Now removed from the Suez Canal’s main channel, the Ever Given leaves in its wake several weeks or perhaps months of disruptions across a world economy that has seen both the sturdy backbone of global trade and an Achilles’ heel revealed by the pandemic.

"It’s not a cork-out-of-a-bottle moment,” said Peter Aylott, director of policy at the U.K. Chamber of Shipping. "We could still be days away from the canal being completely free.”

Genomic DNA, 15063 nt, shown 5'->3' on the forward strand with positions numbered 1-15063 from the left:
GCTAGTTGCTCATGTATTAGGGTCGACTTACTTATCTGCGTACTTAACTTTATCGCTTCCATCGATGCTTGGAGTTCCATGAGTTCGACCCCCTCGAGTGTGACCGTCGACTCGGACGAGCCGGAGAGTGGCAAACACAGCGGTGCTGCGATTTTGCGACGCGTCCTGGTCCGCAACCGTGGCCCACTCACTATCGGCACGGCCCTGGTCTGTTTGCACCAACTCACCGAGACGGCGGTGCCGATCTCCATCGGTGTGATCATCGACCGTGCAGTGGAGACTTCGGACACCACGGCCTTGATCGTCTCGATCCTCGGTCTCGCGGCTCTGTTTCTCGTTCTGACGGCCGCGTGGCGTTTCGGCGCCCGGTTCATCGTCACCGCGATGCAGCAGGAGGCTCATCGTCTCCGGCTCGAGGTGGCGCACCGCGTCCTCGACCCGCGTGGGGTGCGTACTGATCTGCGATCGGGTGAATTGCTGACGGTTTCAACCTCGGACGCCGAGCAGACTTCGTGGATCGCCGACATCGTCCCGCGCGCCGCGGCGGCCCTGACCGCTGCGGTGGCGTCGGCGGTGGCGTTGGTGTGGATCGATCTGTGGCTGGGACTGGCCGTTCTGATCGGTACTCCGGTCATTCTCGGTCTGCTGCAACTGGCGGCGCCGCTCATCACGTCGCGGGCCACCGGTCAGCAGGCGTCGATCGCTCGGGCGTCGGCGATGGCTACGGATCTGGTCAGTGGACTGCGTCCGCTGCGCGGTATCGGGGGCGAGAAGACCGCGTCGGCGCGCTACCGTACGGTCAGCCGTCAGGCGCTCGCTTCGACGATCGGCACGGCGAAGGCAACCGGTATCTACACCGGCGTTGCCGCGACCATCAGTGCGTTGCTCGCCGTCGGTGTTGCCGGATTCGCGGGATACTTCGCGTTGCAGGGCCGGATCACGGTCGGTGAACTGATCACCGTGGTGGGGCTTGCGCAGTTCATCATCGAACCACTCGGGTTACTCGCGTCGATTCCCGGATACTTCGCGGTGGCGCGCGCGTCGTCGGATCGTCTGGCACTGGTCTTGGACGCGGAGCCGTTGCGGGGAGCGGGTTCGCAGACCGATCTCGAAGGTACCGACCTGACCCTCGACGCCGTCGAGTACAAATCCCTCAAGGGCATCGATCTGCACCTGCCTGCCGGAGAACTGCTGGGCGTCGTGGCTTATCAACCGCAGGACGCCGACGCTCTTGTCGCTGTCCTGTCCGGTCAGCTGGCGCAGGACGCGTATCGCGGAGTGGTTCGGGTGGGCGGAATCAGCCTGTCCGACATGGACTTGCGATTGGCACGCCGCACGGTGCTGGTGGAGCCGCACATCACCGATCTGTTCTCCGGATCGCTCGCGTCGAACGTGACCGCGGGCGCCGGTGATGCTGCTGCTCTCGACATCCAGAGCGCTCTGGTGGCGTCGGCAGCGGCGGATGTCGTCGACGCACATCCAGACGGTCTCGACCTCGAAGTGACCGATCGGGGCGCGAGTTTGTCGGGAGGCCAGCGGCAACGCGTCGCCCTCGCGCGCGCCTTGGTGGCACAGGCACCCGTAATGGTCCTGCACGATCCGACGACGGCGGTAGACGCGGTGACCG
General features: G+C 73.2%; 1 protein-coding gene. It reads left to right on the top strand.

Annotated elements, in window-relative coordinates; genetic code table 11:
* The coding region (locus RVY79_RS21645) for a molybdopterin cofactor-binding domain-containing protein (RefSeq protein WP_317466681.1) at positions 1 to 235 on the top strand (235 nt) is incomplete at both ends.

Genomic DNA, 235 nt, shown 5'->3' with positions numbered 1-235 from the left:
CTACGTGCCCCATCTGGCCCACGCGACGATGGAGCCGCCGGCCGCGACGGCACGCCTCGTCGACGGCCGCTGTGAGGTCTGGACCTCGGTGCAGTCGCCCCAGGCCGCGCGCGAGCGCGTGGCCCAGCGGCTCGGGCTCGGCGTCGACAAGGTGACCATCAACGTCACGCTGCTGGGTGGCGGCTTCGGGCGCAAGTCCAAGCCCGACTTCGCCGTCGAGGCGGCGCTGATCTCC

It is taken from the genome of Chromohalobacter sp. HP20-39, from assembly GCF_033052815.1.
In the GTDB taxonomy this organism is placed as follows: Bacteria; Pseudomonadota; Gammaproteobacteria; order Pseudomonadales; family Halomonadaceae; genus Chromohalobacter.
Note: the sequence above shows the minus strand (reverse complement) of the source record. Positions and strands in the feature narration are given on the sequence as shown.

The reopening kicks off a new wave of stress on supply chains — the intertwined network of ships, ports, trucks, trains and warehouses that shuttle products from a factory on one side of the planet to a retail shelf or production line on the other. A surge in e-commerce means even greater consumer demand for speed, putting added strain on transportation and boosting freight rates to record highs.